Are low interest rates costing the UK’s small businesses?

Around a third of business accounts are paying less than 0.1% interest which could be costing the UK’s SMEs, new research has revealed.


Analysis from Cambridge and Counties Bank discovered that 31% of these accounts offer 0.1% or less gross or annual equivalent rate (AER) on balanced of up to £10,000.


As a result, many small businesses who do not have large sums of cash available, could be losing out on what they could earn in interest.


According to the British Banking Association, some £65 billion is currently kept in deposit accounts and this means firms could be losing millions of pounds in interest a year.


The issue is compounded by a low number of banks which offer gross or AER rates that are above 1% – only 10% of available accounts offer such a rate.


Cambridge and Counties also revealed that just one in every hundred business deposit accounts is paying 1.5%.


It means that not only are the UK’s five million small businesses struggling to access finance, but that they are also facing low rates on the money they deposit.


Shopping around can help to find the best rates among around 200 deals that are available but the market is not conducive for finding very high rates.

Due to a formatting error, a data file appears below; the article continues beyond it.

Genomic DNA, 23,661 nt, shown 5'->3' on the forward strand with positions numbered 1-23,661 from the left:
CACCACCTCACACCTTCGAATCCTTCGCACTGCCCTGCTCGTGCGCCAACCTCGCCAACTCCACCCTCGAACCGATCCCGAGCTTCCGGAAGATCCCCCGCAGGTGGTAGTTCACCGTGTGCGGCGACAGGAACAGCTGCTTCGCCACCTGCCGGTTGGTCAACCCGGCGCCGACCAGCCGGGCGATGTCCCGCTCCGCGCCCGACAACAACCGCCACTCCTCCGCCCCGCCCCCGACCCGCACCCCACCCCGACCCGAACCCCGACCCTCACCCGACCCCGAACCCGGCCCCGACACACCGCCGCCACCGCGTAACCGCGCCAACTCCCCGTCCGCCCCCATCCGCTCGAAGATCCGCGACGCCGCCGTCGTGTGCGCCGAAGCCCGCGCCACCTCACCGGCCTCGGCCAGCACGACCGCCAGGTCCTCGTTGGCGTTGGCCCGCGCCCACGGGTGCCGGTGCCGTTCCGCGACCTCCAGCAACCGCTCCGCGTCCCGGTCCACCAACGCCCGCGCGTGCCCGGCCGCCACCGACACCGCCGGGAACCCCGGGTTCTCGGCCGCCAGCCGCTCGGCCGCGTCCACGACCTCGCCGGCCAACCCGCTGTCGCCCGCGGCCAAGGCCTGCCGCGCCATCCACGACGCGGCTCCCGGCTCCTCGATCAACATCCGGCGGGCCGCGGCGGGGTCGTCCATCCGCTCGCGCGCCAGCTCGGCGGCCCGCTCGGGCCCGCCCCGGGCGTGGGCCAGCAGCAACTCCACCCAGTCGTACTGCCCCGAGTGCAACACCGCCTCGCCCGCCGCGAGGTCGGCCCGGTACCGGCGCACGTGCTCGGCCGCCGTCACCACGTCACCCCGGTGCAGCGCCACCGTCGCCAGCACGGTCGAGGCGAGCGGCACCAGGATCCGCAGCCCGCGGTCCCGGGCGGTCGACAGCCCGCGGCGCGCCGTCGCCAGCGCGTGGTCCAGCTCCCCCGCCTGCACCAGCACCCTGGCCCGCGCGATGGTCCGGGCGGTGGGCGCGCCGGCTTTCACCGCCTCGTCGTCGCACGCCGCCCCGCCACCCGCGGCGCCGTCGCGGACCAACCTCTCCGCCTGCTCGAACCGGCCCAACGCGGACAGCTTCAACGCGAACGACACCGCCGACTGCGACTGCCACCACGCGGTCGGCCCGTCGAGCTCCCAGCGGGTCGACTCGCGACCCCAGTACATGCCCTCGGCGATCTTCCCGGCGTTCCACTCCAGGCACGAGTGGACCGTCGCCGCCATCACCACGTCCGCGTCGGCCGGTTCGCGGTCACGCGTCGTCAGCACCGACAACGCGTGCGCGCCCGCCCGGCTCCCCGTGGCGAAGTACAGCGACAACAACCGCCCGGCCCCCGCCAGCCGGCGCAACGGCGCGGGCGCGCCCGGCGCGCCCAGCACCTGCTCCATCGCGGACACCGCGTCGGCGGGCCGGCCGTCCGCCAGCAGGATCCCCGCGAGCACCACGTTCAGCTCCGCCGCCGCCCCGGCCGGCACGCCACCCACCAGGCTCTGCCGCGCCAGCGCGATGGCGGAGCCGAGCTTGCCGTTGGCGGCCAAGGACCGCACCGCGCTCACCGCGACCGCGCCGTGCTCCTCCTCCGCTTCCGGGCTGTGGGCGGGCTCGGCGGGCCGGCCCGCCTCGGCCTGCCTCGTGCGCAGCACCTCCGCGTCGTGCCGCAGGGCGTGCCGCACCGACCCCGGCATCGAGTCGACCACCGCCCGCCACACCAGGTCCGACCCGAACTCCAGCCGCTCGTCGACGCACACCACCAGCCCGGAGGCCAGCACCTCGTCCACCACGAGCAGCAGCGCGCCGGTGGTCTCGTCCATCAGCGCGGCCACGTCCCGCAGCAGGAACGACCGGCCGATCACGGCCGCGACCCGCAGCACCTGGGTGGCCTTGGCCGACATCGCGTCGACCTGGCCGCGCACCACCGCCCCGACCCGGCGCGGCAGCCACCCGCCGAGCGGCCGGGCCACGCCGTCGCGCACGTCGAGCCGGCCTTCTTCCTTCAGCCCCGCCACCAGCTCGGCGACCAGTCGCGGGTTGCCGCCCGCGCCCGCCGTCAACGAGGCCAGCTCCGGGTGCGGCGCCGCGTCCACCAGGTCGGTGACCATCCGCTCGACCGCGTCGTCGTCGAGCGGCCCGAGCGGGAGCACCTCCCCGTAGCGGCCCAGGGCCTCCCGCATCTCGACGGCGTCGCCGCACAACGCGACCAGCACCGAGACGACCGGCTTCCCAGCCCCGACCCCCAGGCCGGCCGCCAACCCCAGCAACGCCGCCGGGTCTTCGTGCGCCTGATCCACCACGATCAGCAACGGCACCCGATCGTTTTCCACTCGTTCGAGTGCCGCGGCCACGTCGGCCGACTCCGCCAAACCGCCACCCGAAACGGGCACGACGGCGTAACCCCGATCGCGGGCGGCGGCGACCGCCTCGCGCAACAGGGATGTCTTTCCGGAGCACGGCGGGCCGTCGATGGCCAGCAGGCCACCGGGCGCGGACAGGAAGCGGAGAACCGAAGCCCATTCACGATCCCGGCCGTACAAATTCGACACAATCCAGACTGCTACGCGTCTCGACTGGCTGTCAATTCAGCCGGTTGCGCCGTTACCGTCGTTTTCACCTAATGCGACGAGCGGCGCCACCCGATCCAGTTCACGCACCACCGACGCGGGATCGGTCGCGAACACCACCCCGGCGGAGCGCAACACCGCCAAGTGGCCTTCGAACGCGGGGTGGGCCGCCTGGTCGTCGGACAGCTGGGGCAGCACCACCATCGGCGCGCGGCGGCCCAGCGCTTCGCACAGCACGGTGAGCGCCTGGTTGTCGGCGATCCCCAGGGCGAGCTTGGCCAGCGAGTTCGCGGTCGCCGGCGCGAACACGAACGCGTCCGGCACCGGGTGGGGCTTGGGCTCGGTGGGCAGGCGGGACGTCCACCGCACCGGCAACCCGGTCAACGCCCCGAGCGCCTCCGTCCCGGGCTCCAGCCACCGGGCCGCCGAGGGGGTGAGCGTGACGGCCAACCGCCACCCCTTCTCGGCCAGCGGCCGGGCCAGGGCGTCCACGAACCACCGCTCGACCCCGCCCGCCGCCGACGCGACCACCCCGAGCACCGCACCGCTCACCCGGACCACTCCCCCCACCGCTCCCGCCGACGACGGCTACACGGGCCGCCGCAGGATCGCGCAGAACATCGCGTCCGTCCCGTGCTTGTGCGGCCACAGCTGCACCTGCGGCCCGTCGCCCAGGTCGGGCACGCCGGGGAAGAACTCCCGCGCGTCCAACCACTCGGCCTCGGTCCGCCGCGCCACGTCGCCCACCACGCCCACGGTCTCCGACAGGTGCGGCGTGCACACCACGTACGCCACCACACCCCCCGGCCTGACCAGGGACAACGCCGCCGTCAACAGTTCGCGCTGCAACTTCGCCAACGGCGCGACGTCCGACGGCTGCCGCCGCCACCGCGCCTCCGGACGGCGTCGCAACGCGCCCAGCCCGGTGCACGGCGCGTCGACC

The use of business deposits is increasing – it was up 6% in the year to the end of 2014 – but firms could still be losing out.


Reports that business owners are unable to find the necessary time to carry out administrative tasks only worsens the situation.


Finance raised in the form of interest could provide a financial buffer against the threat of any monetary issues that could adversely affect a company.


It is therefore an essential aspect that businesses should consider as it could provide finance to protect against corporate insolvency in the long-term.


A failure to take advantage of better interest rates could place more pressure on current finances and leave little money to deal with future problems.


The additional finance could be used to support creditors or shareholders, or to drive growth, while safeguarding against any financial threats.


The Competition and Markets Authority is already investigating the current climate to see if more can be done, but for now SMEs should be actively encouraged to hunt for the best deals.


By Phil Smith


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